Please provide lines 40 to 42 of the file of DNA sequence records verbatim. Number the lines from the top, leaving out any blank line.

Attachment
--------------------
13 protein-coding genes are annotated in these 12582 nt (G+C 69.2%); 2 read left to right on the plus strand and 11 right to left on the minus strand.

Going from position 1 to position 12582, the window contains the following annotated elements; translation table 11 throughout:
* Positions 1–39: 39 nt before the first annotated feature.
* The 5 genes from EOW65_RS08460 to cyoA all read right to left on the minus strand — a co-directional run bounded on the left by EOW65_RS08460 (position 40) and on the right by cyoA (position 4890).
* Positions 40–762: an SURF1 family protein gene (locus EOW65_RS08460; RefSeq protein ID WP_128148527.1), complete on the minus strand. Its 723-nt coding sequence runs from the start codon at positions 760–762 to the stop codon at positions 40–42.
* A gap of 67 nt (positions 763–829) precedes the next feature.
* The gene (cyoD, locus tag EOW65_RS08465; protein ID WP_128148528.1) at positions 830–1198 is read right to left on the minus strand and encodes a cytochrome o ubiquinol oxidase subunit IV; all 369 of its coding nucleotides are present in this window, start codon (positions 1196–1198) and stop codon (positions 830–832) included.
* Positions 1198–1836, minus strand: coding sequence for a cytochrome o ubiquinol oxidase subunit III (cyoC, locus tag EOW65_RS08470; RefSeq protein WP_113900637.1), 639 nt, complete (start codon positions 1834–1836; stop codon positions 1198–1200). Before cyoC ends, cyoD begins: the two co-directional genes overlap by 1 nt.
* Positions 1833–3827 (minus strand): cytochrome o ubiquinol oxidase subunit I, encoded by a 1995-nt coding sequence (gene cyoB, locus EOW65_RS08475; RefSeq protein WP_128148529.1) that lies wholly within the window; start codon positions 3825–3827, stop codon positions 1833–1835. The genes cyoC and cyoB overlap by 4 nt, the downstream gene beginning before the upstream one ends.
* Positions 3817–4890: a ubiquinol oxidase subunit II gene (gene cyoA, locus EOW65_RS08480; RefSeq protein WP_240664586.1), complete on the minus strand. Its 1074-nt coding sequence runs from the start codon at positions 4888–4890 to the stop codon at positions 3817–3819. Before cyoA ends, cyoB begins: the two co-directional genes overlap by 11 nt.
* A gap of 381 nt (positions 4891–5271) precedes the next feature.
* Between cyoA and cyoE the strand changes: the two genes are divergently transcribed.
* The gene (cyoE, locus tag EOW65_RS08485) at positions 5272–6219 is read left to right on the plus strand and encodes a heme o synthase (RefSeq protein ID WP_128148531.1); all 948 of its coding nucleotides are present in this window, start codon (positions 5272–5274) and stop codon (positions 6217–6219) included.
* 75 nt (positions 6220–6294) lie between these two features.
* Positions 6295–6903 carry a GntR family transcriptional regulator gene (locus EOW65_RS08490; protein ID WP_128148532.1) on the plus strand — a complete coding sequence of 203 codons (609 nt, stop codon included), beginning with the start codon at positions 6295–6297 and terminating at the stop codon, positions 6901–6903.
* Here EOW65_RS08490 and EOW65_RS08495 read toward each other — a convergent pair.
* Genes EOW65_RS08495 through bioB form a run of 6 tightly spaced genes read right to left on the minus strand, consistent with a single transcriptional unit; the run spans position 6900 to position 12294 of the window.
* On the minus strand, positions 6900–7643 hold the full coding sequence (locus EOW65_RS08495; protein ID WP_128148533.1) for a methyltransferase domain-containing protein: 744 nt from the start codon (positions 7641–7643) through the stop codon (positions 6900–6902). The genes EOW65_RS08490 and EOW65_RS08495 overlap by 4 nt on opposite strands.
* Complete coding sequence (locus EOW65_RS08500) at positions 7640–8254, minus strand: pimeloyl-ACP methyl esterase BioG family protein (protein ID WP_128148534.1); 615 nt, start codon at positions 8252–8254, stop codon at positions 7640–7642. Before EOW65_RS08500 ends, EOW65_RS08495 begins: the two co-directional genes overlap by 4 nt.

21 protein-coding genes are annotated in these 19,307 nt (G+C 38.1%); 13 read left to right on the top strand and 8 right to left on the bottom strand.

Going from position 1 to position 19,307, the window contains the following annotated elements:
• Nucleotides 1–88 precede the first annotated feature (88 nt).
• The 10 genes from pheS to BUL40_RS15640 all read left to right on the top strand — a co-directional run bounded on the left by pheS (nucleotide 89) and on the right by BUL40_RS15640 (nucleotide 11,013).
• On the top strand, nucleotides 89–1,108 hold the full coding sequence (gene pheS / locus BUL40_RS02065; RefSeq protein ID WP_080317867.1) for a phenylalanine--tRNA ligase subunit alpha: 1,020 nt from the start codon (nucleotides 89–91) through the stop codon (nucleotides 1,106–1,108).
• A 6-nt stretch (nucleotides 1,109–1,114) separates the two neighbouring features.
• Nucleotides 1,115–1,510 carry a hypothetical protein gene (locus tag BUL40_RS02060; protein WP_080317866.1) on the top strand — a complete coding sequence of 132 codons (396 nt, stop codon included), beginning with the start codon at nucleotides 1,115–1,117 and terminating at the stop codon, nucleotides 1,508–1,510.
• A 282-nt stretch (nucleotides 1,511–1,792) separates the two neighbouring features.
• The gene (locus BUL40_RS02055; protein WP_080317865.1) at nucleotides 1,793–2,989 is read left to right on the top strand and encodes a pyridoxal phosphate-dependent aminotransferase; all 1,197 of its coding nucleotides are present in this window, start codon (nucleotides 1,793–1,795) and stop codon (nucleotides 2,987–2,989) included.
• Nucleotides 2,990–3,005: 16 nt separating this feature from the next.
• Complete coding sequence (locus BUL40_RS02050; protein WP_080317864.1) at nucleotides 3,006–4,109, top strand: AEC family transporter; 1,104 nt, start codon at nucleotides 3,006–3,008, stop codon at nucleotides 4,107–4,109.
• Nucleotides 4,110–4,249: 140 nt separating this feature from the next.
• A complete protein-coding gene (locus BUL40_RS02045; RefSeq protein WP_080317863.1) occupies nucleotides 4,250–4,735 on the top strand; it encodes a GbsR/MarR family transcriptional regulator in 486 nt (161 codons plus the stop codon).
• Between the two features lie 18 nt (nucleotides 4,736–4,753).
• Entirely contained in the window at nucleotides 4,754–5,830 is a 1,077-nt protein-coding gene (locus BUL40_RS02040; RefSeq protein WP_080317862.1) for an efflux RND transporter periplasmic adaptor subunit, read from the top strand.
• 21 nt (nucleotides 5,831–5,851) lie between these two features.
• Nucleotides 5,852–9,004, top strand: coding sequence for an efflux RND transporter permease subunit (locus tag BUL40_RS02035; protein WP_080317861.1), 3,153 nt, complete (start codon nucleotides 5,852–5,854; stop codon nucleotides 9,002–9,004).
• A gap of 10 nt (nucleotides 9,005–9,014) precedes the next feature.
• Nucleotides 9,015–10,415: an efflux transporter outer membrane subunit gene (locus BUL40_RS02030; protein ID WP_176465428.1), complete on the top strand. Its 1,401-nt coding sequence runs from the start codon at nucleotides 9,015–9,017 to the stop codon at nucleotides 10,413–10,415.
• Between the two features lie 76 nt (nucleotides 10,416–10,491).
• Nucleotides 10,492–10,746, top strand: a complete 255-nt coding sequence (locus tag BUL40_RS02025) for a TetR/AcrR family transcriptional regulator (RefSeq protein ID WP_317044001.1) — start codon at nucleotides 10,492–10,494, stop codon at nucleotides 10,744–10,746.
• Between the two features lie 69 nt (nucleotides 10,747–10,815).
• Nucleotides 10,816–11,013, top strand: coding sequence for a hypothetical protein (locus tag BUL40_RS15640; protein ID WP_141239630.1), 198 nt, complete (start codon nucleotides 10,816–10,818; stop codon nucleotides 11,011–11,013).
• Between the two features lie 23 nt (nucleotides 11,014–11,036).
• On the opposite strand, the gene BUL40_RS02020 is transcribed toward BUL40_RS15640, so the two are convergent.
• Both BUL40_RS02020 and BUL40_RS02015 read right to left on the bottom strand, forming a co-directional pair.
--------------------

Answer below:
• Nucleotides 10,492–10,746, top strand: a complete 255-nt coding sequence (locus tag BUL40_RS02025) for a TetR/AcrR family transcriptional regulator (RefSeq protein ID WP_317044001.1) — start codon at nucleotides 10,492–10,494, stop codon at nucleotides 10,744–10,746.
• Between the two features lie 69 nt (nucleotides 10,747–10,815).
• Nucleotides 10,816–11,013, top strand: coding sequence for a hypothetical protein (locus tag BUL40_RS15640; protein ID WP_141239630.1), 198 nt, complete (start codon nucleotides 10,816–10,818; stop codon nucleotides 11,011–11,013).